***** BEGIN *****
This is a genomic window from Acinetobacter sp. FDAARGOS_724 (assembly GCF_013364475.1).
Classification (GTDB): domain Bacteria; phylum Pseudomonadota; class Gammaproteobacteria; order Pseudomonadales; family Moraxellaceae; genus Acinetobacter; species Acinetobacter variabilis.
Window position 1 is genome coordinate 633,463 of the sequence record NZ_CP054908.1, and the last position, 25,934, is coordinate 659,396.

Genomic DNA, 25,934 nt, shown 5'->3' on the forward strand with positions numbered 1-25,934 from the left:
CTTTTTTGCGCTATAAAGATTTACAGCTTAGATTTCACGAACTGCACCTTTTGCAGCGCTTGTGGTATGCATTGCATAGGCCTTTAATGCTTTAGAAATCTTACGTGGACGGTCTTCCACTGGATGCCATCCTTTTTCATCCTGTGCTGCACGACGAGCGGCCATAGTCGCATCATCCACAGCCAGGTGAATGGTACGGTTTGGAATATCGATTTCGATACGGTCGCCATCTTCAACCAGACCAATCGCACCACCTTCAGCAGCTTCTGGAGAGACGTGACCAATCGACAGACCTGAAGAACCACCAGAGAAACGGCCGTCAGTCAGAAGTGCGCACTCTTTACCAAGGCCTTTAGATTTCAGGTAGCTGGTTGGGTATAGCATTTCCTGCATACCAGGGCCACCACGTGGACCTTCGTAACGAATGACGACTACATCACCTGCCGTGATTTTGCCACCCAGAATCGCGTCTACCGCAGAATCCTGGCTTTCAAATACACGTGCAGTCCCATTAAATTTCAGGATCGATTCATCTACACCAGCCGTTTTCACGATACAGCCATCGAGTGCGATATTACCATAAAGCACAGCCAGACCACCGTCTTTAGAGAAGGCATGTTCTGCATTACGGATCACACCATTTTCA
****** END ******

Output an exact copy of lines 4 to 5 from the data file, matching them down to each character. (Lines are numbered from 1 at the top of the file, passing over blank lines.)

Genomic DNA, 25,934 nt, shown 5'->3' on the forward strand with positions numbered 1-25,934 from the left:
CTTTTTTGCGCTATAAAGATTTACAGCTTAGATTTCACGAACTGCACCTTTTGCAGCGCTTGTGGTATGCATTGCATAGGCCTTTAATGCTTTAGAAATCTTACGTGGACGGTCTTCCACTGGATGCCATCCTTTTTCATCCTGTGCTGCACGACGAGCGGCCATAGTCGCATCATCCACAGCCAGGTGAATGGTACGGTTTGGAATATCGATTTCGATACGGTCGCCATCTTCAACCAGACCAATCGCACCACCTTCAGCAGCTTCTGGAGAGACGTGACCAATCGACAGACCTGAAGAACCACCAGAGAAACGGCCGTCAGTCAGAAGTGCGCACTCTTTACCAAGGCCTTTAGATTTCAGGTAGCTGGTTGGGTATAGCATTTCCTGCATACCAGGGCCACCACGTGGACCTTCGTAACGAATGACGACTACATCACCTGCCGTGATTTTGCCACCCAGAATCGCGTCTACCGCAGAATCCTGGCTTTCAAATACACGTGCAGTCCCATTAAATTTCAGGATCGATTCATCTACACCAGCCGTTTTCACGATACAGCCATCGAGTGCGATATTACCATAAAGCACAGCCAGACCACCGTCTTTAGAGAAGGCATGTTCTGCATTACGGATCACACCATTTTCA